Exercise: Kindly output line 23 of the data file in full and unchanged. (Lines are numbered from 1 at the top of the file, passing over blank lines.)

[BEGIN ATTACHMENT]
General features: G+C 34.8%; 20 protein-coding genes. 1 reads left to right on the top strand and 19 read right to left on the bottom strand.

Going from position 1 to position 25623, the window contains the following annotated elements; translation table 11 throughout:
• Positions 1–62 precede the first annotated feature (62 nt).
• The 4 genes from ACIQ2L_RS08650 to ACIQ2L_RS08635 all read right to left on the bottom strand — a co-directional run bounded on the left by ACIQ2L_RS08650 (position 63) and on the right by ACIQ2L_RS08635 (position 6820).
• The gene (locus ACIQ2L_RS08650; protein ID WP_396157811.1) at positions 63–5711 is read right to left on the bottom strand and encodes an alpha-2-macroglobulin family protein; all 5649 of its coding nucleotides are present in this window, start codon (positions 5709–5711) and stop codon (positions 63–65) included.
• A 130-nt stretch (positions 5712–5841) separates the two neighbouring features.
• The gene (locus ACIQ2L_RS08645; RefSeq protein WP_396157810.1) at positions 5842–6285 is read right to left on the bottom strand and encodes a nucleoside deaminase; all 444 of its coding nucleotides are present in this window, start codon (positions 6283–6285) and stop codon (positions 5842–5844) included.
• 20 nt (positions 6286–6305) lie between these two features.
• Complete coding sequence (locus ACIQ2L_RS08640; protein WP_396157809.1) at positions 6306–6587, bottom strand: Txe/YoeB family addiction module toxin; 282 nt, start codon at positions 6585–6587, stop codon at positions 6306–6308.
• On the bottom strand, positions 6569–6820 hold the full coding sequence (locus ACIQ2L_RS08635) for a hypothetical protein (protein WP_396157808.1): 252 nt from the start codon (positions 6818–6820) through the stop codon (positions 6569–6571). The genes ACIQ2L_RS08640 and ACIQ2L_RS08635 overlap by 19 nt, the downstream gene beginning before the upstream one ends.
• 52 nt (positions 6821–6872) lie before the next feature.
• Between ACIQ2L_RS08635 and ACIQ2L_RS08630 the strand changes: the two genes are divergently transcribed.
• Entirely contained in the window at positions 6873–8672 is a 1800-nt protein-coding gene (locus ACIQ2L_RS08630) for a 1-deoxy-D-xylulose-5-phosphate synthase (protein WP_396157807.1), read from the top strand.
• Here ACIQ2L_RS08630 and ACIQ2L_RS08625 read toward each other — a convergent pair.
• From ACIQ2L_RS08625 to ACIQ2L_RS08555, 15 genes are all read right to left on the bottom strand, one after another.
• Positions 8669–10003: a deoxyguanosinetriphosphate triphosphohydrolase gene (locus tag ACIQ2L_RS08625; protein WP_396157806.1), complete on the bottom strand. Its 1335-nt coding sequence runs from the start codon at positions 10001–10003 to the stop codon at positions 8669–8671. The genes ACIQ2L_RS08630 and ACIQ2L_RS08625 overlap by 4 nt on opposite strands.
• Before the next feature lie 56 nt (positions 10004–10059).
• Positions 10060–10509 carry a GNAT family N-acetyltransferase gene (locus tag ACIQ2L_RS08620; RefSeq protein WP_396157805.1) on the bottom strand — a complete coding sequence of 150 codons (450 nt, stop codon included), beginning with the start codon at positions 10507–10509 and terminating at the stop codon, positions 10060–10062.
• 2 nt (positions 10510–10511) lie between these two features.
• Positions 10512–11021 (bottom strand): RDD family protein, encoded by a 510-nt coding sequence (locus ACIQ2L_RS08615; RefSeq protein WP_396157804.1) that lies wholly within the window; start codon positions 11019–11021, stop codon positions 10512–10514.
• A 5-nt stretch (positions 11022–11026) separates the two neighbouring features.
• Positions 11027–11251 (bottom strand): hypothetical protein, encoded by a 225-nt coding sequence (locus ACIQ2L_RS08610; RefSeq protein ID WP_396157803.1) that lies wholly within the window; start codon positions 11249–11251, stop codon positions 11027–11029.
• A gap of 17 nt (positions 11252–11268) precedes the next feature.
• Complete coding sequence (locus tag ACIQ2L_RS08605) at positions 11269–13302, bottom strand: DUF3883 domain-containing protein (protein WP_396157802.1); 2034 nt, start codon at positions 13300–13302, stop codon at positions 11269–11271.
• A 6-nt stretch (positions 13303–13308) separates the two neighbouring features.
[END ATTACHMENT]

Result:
• A gap of 17 nt (positions 11252–11268) precedes the next feature.